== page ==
By Beh Lih Yi
JAKARTA (Thomson Reuters Foundation) – Indonesia said on Thursday there was “no room” for the lesbian, gay, bisexual and transgender movement in the country, after Human Rights Watch criticized the government for failing to protect the group that has come under unprecedented attack.
The LGBT community is largely tolerated in Indonesia, especially in urban areas. But LGBT people suffered a sudden public backlash when a central government minister said in January that LGBT people should be barred from university campuses.
The comment “grew into a cascade of threats and vitriol” against LGBT Indonesians, fuelling increased hostility from family and neighbors and fostered stigmatization, Human Rights Watch (HRW) said in a report released on Thursday.
But the government hit back at the criticism.
“As a citizen, whoever the person is will have his rights protected, without looking at his sexual preference,” presidential spokesman Johan Budi told Reuters in a text message.
“But if LGBT means a mass movement to influence other parties to become like them, then there’s no room here.”
Dede Oetomo, one of Indonesia’s most prominent LGBT activists and founder of LGBT rights group GAYa NUSANTARA said Budi’s remark did not come as a surprise but it showed “the president doesn’t understand human rights”.
At the height of the anti-LGBT backlash, the authorities banned TV and radio programs from broadcasting LGBT-related information and a minister said the LGBT movement was being used by outsiders to brainwash Indonesians.
An Islamic boarding school for transgender women was also forced to shut down.
Kyle Knight, HRW’s researcher on LGBT issues, said the authorities’ failure to act had created a “social sanction from the highest level” for attacks and hate speech.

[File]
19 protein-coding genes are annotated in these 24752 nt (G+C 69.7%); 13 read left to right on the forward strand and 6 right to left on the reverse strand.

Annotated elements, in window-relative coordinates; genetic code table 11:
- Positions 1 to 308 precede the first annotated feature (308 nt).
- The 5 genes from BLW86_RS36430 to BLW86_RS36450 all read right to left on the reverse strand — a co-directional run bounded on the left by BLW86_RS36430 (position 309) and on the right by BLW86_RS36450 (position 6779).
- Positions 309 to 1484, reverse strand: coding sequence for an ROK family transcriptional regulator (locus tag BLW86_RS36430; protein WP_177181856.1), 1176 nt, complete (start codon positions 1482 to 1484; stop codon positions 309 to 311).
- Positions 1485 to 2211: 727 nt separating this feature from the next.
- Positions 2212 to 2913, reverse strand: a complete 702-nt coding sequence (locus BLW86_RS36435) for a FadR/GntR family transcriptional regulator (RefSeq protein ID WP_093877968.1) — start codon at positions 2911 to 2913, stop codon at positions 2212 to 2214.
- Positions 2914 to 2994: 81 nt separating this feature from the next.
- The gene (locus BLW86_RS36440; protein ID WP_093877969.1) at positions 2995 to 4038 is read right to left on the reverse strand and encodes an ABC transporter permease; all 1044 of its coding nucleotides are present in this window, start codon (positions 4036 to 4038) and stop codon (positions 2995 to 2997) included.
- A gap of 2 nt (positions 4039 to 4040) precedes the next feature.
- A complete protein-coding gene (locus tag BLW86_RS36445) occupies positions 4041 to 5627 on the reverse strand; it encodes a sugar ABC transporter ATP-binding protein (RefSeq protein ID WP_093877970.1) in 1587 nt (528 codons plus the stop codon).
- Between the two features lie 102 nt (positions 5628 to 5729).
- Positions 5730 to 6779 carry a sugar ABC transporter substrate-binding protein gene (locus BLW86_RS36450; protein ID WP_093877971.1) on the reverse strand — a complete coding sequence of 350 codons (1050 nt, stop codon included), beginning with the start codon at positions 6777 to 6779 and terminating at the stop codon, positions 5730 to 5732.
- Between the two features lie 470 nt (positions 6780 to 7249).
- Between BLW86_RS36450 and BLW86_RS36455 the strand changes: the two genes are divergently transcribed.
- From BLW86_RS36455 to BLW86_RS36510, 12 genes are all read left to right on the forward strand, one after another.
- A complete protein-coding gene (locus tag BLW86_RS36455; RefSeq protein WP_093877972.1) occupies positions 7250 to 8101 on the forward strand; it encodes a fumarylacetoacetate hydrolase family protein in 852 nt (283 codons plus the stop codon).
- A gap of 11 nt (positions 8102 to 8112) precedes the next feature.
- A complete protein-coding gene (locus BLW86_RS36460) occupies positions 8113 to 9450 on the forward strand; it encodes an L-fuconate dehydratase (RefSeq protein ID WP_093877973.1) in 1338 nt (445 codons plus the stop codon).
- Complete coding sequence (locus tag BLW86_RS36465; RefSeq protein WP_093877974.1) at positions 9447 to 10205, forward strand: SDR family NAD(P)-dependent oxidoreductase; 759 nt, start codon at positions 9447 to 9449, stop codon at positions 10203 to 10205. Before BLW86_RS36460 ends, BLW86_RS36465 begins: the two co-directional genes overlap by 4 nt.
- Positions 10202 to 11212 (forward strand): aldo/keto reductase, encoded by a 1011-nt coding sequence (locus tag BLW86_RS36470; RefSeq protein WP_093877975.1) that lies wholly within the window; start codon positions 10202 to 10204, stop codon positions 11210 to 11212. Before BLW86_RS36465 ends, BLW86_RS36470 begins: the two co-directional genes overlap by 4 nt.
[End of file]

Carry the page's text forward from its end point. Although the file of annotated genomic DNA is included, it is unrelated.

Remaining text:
“It gives a sense that you can do it with impunity,” Knight told a news conference in Jakarta.
Homosexuality is not illegal in Indonesia, and the barrage of criticism against LGBT has been seen as a test of the country’s largely tolerant attitude toward the group.
“I don’t feel safe with seeing all the ‘end LGBT’ statements on social media. I feel like a dog,” an unidentified 25-year-old gay man interviewed by HRW was quoted as saying in the report.
Some of Indonesia’s LGBT activists, however, saw a silver lining to the controversy.
Activist Ryan Korbarri, 28, said the backlash which was played out on television and in local newspapers prompted his parents’ curiosity about his job with a LGBT rights group.
“They did not know what I was doing before, they are more aware now although they tried to persuade me to leave my job. I told them this is the way I live and I will stick with it,” he told the Thomson Reuters Foundation.
“It used to be a taboo but we openly talk about it now. Many parents did not realize there are so many LGBT people here until then,” Korbarri added.
Oetomo of GAYa NUSANTARA said LGBT groups suffered setbacks after the backlash, including difficulties in securing funding for advocacy campaigns but he remained optimistic.
“It put things on the table, whether you like it or not, this is a real issue and it gets talked about,” he said.
Oetomo however sounded a note of caution, pointing to a petition lodged with Indonesia’s top court by anti-LGBT groups to criminalize consensual sex between adults of the same gender.
He said if successful, the petition would lead to long term consequences with “another few decades of battle” ahead for LGBT activists wishing to fight any such criminalisation.
(Reporting by Beh Lih Yi @behlihyi, additional reporting by Reuters bureau in Jakarta, Editing by Katie Nguyen.; Please credit the Thomson Reuters Foundation, the charitable arm of Thomson Reuters, that covers humanitarian news, women’s rights, trafficking, property rights and climate change. Visit http://news.trust.org)